Scientists have identified a series of genes which appear to play an important role in the longer survival of women with ovarian cancer.
It is hoped the Nottingham Trent University study could help to pinpoint genes which might act as new targets for therapies against the disease – as well as offer insight into a patient’s prognosis and their potential response to different treatments.
Fewer than one in five women with advanced stage ovarian cancer will survive beyond five years and about 4,000 UK women will die from the disease each year.
Despite rising interest in identifying targeted therapy, there has been no significant change in the disease’s outcome in the last few decades.
The Nottingham study, reported in the journal Microarrays, analysed genetic data from the tumours of different patient groups with advanced ovarian cancer, filtering out genes consistently associated with longer patient survival.
As a result, the team – based in the university’s John van Geest Cancer Research Centre – was able to identify 56 potentially significant genes out of an initial search of 37,000.
While certain genes have previously been associated with ovarian cancer, few have been verified for their clinical significance.
The researchers say these genes appear to play a role in the molecular mechanisms that occur within a tumour with regards to survival length, and as such should be investigated further.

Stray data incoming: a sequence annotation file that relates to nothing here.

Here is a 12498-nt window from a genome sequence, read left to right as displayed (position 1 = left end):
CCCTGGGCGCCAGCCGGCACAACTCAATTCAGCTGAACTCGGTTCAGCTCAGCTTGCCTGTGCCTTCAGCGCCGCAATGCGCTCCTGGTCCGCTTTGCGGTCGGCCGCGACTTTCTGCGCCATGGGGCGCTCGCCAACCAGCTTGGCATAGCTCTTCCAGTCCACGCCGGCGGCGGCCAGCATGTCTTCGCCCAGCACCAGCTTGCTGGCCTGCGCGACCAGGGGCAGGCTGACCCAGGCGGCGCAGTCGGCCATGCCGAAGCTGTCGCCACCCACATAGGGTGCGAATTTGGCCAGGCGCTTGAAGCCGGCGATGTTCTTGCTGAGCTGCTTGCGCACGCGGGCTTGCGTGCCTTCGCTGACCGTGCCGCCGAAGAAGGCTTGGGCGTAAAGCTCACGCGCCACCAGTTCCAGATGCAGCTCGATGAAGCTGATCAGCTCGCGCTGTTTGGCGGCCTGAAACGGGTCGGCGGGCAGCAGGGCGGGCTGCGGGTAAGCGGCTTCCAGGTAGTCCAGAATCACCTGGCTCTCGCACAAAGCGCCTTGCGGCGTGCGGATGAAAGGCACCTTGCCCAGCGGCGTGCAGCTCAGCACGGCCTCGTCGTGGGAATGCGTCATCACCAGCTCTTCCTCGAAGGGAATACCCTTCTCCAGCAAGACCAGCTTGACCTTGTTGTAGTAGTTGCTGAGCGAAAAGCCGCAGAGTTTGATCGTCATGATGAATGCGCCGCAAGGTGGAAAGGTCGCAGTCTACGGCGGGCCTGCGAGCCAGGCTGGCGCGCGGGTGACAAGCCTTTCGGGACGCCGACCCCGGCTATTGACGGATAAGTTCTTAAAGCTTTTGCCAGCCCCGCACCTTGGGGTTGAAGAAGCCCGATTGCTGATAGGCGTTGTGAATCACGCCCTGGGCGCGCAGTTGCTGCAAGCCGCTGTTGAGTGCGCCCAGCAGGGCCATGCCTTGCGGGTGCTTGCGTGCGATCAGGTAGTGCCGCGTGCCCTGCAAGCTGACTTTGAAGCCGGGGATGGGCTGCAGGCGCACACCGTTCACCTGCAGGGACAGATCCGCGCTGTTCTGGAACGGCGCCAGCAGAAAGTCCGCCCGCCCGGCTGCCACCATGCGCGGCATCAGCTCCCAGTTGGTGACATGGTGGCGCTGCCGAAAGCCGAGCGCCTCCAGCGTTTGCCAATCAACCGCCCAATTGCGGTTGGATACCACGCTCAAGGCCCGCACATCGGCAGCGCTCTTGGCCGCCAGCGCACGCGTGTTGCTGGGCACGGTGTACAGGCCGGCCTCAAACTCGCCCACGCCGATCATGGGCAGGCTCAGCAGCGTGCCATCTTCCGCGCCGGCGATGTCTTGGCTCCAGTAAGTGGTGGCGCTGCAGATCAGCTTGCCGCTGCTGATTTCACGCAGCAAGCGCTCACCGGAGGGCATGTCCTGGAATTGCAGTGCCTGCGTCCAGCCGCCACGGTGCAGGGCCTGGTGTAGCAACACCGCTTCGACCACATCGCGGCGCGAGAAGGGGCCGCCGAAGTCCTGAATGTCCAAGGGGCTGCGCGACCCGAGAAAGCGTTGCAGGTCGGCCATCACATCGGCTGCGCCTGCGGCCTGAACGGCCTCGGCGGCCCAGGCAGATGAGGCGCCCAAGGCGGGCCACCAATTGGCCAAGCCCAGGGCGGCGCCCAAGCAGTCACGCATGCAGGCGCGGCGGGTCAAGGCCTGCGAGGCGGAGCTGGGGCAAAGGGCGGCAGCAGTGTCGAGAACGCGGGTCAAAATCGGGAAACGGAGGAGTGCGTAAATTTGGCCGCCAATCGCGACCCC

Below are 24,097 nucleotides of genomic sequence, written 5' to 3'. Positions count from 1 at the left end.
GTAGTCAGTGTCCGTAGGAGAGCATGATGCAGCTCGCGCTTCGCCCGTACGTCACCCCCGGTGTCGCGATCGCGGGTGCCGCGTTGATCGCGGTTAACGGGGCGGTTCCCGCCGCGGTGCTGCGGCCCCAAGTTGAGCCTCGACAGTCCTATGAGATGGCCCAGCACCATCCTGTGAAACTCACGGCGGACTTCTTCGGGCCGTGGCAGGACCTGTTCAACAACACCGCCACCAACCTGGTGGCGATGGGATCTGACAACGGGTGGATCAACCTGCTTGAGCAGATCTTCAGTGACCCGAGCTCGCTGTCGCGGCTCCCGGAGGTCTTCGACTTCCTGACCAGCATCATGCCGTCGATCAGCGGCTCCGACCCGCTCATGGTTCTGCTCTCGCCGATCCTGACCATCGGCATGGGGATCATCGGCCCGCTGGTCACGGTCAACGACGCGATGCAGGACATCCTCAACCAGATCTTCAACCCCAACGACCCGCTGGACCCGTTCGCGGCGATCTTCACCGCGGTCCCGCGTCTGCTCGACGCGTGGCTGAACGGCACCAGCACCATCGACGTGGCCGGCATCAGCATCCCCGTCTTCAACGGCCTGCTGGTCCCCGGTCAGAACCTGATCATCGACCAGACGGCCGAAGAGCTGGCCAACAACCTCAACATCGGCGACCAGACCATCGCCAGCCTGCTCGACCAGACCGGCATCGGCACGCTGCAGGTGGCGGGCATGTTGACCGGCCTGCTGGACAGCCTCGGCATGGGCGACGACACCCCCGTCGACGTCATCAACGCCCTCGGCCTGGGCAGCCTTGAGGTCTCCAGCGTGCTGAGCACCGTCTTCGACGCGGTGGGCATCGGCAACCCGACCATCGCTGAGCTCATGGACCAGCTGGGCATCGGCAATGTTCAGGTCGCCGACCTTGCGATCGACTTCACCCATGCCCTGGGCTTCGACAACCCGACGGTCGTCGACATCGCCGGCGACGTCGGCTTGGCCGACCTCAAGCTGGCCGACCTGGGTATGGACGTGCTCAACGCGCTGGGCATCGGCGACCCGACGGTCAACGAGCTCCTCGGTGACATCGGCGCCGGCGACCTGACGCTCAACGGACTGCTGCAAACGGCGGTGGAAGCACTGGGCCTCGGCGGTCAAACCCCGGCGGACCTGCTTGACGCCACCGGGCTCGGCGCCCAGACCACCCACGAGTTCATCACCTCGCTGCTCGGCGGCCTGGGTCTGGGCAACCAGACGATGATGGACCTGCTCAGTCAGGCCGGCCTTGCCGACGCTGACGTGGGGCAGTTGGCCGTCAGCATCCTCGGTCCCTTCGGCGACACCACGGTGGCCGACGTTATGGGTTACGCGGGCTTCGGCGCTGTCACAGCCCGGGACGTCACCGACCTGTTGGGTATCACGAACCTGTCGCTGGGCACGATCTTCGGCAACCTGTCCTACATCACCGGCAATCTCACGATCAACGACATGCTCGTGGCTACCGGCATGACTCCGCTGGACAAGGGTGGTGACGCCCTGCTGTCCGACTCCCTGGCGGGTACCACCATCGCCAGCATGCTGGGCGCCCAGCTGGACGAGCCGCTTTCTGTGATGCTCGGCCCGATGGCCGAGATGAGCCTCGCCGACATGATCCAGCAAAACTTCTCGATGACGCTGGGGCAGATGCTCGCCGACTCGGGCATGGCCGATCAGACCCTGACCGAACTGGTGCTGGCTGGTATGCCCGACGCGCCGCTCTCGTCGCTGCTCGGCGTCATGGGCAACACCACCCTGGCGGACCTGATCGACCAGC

Ovarian cancer is the fifth most common cancer and the fourth most common cause of cancer-related deaths among UK women.
Its high mortality rate is attributed to the majority of incidences begin diagnosed at a late stage – and symptoms are typically vague, including back and abdominal pain, bloating and abnormal menstrual patterns. Few, if any, symptoms are evident from early-stage disease.
Treatment for ovarian cancer is most commonly a severe abdominal surgery, including hysterectomy and tumour debulking, frequently with chemotherapy.
“There is an urgent need to improve therapy for patients with advanced stage ovarian cancer,” said Clare Coveney, a researcher in Nottingham Trent University’s John van Geest Cancer Research Centre.
She said: “Hopefully we have added a useful piece to a large jigsaw. Implicating these genes should help build the growing body of knowledge about the cellular mechanics of ovarian cancer. In future work these genes will be further investigated; this will increase our understanding of how the disease works and could lead to a novel therapy target.”
Professor Robert Rees, the Director of the university’s John van Geest Cancer Research Centre, added: “Identifying genes and the proteins they code for that uniquely associate with ovarian cancer increases the likelihood of developing diagnostic tests and new therapies for this disease.
“Biomarkers that identify the presence of pancreatic cancer have recently been reported and we urgently require similar markers for ovarian cancer, which at present is largely untreatable when detected.”
Dr Suha Deen – consultant Histopathologist, Queen’s Medical Centre and visiting professor Nottingham Trent University – also collaborated in the study.
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